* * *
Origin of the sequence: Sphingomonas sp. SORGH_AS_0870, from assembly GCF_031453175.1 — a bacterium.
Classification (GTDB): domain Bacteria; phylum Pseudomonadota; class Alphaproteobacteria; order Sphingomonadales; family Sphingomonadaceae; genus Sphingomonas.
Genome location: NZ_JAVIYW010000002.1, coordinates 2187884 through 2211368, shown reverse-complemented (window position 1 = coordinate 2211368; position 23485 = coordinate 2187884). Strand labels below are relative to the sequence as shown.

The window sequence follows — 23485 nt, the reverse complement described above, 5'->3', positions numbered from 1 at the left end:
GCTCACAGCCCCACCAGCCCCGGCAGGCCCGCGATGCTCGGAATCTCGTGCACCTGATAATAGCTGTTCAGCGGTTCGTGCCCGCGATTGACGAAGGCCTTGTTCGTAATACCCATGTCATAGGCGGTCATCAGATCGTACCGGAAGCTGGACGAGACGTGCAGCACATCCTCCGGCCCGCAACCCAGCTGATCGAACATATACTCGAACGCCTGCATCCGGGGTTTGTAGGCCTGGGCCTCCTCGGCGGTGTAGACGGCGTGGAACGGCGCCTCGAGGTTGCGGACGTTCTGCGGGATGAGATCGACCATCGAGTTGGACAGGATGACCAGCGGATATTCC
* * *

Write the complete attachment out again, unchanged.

Origin of the sequence: Sphingomonas sp. SORGH_AS_0870, from assembly GCF_031453175.1 — a bacterium.
Classification (GTDB): domain Bacteria; phylum Pseudomonadota; class Alphaproteobacteria; order Sphingomonadales; family Sphingomonadaceae; genus Sphingomonas.
Genome location: NZ_JAVIYW010000002.1, coordinates 2187884 through 2211368, shown reverse-complemented (window position 1 = coordinate 2211368; position 23485 = coordinate 2187884). Strand labels below are relative to the sequence as shown.

The window sequence follows — 23485 nt, the reverse complement described above, 5'->3', positions numbered from 1 at the left end:
GCTCACAGCCCCACCAGCCCCGGCAGGCCCGCGATGCTCGGAATCTCGTGCACCTGATAATAGCTGTTCAGCGGTTCGTGCCCGCGATTGACGAAGGCCTTGTTCGTAATACCCATGTCATAGGCGGTCATCAGATCGTACCGGAAGCTGGACGAGACGTGCAGCACATCCTCCGGCCCGCAACCCAGCTGATCGAACATATACTCGAACGCCTGCATCCGGGGTTTGTAGGCCTGGGCCTCCTCGGCGGTGTAGACGGCGTGGAACGGCGCCTCGAGGTTGCGGACGTTCTGCGGGATGAGATCGACCATCGAGTTGGACAGGATGACCAGCGGATATTCC